Sarawak govt consents to Adenan Satem chair in UPM focusing on Borneo ethnic research, pumps in RM2.54m as initial funding

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Datuk Seri Abdul Karim Rahman said the research chair is the university's tribute to Adenan’s (pic) struggles as a Sarawakian. ― Foto Bernama
Datuk Seri Abdul Karim Rahman said the research chair is the university's tribute to Adenan’s (pic) struggles as a Sarawakian. ― Foto Bernama

KUCHING, Oct 27 — The Sarawak government today consented to establishing a chair at the Bintulu campus of Universiti Putra Malaysia named after former chief minister, the late Tan Sri Adenan Satem Chair.

The memorandum of agreement was formalised and witnessed today by Adenan’s successor Datuk Abang Johari Openg.

Abang Johari, who took over as chief minister following the death of Adenan in 2017, said the establishment of the Adenan Satem Chair as a research centre will focus on Borneo ethnicities in Sarawak, particularly on cultural, linguistic, and socio-economic elements.

“The effort of Bintulu UPM to focus on Sarawak ethnic studies as a niche area should be well-appreciated as we strive towards greater economic development,” he said at the launch of the chair held in conjunction with the Second International Conference on Social Sciences and Humanities 2021.

He said Sarawak has 27 ethnic groups and 45 dialects spoken by the Sarawak people, and looking more closely at the indigenous people and tribes of Sarawak, they may be divided into sub-tribes depending on their geographical location.

“For example, the Dayak community is split into the following Dayak Laut [Iban], Sebuyau, Remun, Balau, and Iban Undup and so on.

“The Malays are classified as Brunei Malay and Sarawak Malays while the Melanaus are subdivided into the Oya, Daro, Balangian, and so on.

“Undoubtedly, these diverse cultural forms provide vast resources for research activities, particularly on culture, language, traditional practices, performing arts and way of life,” the chief minister said.

Abang Johari added that although the state government is pursuing a digital economy, local culture is just as important.

He said many scholars, particularly those dealing with ethnicity in Sarawak and Borneo, must work towards the preservation of its indigenous culture.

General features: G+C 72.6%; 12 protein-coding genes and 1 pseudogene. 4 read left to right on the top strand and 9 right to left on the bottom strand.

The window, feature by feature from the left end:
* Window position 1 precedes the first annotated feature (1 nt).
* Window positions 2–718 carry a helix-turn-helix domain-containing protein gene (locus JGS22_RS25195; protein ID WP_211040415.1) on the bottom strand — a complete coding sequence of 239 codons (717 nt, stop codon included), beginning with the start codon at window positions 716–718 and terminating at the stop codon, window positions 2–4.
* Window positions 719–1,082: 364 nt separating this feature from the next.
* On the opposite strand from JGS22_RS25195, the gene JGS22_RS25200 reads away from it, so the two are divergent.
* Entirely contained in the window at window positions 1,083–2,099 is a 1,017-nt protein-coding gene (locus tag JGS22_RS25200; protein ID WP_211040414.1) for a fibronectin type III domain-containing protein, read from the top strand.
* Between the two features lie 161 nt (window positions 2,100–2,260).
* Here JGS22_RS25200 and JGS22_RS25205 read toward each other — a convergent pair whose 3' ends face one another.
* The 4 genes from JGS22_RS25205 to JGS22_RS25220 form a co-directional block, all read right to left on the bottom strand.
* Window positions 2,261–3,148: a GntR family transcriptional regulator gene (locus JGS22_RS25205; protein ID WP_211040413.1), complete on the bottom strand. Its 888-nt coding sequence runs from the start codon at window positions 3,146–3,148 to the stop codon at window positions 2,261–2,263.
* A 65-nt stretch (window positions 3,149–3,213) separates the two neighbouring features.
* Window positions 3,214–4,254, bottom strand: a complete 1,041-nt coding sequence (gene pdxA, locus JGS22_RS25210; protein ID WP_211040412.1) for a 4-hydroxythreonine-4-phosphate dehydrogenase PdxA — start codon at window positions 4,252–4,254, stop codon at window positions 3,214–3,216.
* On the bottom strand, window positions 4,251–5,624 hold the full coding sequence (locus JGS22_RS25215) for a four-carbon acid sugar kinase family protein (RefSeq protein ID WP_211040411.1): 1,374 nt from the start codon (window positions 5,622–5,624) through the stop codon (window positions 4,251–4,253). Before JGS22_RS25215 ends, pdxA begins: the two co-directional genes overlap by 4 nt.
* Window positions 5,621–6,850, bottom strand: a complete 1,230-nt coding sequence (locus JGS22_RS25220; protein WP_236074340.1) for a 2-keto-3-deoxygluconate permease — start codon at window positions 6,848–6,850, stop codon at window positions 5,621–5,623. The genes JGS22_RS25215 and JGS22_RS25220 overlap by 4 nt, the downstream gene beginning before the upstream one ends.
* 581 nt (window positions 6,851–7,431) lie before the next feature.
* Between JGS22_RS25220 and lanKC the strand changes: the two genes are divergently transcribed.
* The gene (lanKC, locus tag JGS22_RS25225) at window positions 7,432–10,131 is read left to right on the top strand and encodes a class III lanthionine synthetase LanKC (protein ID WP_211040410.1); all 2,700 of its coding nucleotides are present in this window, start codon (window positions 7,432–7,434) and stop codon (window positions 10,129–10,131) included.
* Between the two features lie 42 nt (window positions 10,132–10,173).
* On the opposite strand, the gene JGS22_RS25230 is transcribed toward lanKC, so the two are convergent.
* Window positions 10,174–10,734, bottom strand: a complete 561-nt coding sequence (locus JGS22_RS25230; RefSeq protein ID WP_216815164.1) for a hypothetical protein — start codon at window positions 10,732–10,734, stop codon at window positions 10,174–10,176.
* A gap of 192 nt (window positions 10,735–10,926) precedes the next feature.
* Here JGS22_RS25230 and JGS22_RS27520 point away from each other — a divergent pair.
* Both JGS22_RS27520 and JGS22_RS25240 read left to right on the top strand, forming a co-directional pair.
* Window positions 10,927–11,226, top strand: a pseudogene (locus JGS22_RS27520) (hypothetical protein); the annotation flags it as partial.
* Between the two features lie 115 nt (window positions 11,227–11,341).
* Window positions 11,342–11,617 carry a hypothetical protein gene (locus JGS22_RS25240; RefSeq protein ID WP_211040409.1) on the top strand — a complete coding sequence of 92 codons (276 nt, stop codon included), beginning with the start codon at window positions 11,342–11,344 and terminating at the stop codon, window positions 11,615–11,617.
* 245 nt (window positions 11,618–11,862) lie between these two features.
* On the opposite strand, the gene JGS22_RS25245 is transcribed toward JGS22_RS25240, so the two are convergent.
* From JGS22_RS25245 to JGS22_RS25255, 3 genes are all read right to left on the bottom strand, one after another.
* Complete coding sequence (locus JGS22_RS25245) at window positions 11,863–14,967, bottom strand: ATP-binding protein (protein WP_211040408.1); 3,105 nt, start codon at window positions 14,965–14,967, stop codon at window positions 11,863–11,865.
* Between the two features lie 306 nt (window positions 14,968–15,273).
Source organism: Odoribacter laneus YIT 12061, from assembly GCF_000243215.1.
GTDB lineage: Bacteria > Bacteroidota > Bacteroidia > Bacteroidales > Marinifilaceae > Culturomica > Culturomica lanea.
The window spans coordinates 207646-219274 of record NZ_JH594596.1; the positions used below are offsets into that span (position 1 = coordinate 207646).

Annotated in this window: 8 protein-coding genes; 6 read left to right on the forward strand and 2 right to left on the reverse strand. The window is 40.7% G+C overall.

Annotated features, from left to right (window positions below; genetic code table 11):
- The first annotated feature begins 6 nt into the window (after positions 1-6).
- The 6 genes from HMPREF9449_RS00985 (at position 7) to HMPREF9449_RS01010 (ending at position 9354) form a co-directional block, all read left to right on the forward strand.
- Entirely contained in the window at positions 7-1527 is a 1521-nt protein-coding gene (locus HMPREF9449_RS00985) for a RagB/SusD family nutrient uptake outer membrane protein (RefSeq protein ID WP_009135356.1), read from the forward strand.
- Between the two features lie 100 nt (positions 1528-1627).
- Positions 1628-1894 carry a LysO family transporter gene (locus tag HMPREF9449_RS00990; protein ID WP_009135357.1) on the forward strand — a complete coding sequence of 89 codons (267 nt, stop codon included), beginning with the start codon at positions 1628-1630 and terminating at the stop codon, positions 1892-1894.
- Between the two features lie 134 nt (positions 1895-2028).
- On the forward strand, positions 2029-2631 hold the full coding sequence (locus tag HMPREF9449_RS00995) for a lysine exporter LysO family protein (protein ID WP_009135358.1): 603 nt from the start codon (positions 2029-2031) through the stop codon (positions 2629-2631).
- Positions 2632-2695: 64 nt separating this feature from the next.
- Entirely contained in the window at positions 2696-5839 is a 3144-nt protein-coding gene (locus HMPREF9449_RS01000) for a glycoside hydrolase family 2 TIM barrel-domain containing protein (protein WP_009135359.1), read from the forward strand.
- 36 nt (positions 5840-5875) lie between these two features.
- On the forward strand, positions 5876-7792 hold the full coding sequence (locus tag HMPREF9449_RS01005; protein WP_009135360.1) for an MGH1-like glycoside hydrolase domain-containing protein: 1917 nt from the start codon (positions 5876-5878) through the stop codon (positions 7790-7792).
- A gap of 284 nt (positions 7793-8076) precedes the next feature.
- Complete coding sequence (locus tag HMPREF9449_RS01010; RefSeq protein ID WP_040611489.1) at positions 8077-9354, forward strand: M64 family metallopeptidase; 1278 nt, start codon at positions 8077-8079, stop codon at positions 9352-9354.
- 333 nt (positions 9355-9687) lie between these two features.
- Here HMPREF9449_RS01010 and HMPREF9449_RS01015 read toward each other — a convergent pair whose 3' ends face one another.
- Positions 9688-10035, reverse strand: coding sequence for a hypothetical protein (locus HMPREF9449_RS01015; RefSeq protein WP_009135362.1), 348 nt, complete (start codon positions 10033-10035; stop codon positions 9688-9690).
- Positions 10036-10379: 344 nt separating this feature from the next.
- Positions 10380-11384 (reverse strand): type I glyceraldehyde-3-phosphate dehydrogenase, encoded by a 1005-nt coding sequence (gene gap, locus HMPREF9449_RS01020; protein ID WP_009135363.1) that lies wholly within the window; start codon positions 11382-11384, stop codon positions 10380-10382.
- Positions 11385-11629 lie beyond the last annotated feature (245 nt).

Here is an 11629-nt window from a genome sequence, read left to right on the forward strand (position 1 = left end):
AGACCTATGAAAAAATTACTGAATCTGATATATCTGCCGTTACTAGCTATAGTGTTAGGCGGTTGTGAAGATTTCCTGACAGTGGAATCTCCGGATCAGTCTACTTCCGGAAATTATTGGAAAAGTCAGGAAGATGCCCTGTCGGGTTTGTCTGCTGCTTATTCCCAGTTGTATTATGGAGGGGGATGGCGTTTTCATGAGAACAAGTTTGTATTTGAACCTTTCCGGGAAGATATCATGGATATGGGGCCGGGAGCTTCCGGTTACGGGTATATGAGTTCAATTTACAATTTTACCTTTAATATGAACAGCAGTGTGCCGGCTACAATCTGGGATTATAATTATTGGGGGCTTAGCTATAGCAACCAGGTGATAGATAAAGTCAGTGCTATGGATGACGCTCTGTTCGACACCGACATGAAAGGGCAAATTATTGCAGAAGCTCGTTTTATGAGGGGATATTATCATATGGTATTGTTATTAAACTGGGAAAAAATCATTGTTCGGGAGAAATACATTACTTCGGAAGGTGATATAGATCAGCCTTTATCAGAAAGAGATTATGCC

“Research will certainly help to bring to the fore the richness of Sarawak’s cultural diversity and strengthen our cultural identity,” he said.

Abang Johari said the research chair will serve as a hub for collecting data on cultural heritage and treasures from diverse ethnic groups in Sarawak and Borneo, which otherwise would be abandoned or forgotten.

He added the university will also take the lead in ethnicity research in Sarawak, particularly on culture, language, human thinking, customs, art and traditional heritage.

“I hope that the Chair would drive research efforts and uphold the unique identity and richness of Borneo's indigenous cultural heritage at the international level,” he said.

In his speech, state Tourism, Arts and Culture Minister Datuk Seri Abdul Karim Rahman said the research chair is the university's tribute to Adenan’s struggles as a Sarawakian.

He said during his lifetime, Tok Nan as Adenan was fondly known, had brought progress to the Sarawakian communities in the name of unity, regardless of race or religion.

He said the Chair will be housed under the Borneo Ethnic Research Centre and managed by the Faculty of Humanities, Management and Science at UPM’s Bintulu campus, adding that the research centre and faculty are specialists in social science research on Bornean ethnic groups in Sarawak.

Karim said the state Ministry of Tourism, Arts and Culture has allocated an initial injection of RM2.54 million funding for the first three years.

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